For now, the OM-D Webcam Beta only supports Windows computers and works with five of Olympus’ mirrorless cameras: the OM-D E-M1X, the OM-D E-M1, the OM-D E-M1 Mark II, the OM-D E-M1 Mark III, and the OM-D E-M5 Mark II.
Setting up your camera is easy: simply install the app, connect your camera through its USB-C port, turn it on, and start up the software, after which point your Olympus camera will appear as an option in your videoconferencing app of choice just like any other integrated or USB camera would. For a more detailed walkthrough, check out Olympus’ video guide here.
Olympus notes that the OM-D Webcam Beta software doesn’t output sound from the camera — instead, you’ll rely on your computer’s internal microphone or an external USB microphone as usual. The decision is an intentional one, the company notes, as it allows users to place the camera in the best location for video without worrying about being too far to pick up your voice.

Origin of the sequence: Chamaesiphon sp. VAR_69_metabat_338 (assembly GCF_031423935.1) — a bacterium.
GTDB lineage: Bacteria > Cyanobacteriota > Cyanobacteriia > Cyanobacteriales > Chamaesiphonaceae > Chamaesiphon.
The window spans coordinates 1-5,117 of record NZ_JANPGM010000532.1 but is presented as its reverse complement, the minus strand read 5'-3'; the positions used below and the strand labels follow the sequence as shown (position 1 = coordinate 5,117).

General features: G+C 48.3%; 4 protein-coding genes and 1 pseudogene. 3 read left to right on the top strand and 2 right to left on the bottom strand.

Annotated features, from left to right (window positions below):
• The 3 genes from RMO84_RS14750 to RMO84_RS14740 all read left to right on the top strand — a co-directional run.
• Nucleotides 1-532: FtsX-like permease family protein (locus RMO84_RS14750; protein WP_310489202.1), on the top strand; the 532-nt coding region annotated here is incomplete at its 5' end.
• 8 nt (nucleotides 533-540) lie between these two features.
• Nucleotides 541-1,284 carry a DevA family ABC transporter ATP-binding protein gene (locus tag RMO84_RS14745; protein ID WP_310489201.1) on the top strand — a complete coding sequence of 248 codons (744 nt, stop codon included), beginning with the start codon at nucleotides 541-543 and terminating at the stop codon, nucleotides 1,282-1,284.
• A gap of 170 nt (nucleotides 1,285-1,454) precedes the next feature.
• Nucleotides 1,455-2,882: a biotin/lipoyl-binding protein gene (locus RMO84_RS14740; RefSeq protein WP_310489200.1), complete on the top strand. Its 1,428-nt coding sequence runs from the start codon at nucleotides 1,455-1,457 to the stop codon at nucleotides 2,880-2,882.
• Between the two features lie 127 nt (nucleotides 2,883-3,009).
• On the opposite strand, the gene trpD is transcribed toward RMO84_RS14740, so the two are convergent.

With the release of the new OM-D Webcam Beta, Olympus joins Fujifilm, Canon, and Panasonic in releasing software that makes it easier to use your mirrorless camera as a webcam. (Although Fujifilm and Canon are a little farther ahead, with both companies supporting Mac computers in addition to Windows.)
Olympus recently announced that it would be exiting the camera business entirely, with plans to sell off its entire imaging division to Japan Industrial Partners, an investment fund, citing a decline in business in the camera market. Despite those plans, it seems that Olympus isn’t just leaving its customers in the lurch, with development of new software like the OM-D Webcam Beta and a newly announced lens roadmap for its existing products.
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